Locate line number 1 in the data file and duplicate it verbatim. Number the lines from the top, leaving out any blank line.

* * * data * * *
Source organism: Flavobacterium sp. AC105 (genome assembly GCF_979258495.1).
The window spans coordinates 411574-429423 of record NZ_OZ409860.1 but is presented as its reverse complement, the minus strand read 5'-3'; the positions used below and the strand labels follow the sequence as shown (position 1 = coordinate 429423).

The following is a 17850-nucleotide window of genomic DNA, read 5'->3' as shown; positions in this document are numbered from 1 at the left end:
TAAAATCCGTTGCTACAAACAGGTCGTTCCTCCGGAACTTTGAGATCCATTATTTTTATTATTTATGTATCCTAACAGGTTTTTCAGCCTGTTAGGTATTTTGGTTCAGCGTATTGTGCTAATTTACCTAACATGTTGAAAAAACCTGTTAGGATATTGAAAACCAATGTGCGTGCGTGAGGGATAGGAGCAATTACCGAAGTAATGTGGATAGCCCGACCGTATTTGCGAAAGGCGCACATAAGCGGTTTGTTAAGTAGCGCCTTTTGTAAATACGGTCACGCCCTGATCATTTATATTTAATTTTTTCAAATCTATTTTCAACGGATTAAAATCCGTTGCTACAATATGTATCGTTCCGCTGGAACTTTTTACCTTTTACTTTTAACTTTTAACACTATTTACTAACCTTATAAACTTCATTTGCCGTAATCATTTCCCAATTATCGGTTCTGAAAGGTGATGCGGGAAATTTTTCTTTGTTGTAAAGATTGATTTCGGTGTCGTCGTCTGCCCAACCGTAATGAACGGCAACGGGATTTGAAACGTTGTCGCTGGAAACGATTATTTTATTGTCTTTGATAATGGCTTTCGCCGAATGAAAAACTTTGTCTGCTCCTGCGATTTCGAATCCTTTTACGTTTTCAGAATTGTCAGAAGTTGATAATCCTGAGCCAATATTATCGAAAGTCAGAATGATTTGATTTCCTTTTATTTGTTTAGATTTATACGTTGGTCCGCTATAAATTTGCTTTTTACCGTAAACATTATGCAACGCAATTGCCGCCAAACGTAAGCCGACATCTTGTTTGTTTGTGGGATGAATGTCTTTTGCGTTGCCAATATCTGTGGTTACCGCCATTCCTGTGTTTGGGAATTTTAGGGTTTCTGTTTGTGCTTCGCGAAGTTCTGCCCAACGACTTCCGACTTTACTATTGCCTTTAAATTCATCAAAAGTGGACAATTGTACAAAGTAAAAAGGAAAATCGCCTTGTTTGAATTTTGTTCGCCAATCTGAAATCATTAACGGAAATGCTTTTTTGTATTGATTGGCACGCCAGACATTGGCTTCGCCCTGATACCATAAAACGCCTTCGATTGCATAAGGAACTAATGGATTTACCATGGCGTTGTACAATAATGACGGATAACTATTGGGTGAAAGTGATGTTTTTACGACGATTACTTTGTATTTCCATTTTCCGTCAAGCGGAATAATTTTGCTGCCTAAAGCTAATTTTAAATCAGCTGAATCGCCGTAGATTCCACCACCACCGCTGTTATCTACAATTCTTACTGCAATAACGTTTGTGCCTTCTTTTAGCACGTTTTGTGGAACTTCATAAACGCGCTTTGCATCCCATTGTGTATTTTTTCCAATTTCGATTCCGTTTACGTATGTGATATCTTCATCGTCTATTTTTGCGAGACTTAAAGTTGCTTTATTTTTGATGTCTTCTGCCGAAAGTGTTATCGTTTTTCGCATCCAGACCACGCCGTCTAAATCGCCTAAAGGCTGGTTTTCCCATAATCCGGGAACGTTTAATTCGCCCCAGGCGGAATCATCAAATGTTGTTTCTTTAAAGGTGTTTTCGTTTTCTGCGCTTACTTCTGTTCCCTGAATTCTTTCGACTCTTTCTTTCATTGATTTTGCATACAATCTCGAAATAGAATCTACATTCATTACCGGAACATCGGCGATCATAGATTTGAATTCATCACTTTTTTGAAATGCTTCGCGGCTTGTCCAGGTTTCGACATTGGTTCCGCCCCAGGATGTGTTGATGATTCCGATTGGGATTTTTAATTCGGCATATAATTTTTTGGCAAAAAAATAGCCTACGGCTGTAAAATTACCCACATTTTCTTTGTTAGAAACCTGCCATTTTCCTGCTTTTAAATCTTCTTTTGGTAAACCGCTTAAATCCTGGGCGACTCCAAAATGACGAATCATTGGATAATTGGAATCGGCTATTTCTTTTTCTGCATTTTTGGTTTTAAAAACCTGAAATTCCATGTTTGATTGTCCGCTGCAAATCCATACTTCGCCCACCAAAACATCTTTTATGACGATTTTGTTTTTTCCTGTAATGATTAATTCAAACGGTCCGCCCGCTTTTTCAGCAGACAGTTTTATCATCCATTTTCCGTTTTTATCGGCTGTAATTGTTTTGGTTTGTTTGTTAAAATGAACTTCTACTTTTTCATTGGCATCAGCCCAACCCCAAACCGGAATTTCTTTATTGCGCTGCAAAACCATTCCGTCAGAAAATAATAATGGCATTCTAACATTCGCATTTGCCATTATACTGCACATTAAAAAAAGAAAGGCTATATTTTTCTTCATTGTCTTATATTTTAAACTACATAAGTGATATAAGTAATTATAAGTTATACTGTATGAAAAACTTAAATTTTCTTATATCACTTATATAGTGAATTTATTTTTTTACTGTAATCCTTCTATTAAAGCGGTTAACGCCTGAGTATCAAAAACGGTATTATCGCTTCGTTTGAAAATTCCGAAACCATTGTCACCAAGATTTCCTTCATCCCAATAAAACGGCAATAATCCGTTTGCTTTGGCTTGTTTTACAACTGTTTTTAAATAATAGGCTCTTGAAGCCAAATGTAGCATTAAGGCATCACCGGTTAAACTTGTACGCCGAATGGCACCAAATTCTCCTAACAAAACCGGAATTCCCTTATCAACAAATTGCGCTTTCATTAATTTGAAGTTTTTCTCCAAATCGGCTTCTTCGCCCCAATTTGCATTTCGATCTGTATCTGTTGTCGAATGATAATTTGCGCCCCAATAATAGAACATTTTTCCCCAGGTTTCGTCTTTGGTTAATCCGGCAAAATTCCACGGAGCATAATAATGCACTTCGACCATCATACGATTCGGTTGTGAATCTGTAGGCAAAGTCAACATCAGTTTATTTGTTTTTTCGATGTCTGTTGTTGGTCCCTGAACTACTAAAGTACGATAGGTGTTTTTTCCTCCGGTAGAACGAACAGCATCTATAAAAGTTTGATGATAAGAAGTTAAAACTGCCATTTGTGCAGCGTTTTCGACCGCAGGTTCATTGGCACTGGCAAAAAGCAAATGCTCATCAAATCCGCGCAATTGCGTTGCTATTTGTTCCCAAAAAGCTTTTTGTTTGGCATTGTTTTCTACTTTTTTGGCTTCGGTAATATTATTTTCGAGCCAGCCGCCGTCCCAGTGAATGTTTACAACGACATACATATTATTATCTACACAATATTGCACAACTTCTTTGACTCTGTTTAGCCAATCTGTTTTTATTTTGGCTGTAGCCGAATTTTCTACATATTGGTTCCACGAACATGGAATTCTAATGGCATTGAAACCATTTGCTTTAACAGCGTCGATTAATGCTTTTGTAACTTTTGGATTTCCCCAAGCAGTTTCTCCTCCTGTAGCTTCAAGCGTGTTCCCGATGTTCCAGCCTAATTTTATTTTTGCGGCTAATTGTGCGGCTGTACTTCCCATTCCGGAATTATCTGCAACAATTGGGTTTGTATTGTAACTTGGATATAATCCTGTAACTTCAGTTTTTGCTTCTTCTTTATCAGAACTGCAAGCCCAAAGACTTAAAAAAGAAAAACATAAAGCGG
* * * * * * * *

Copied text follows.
Source organism: Flavobacterium sp. AC105 (genome assembly GCF_979258495.1).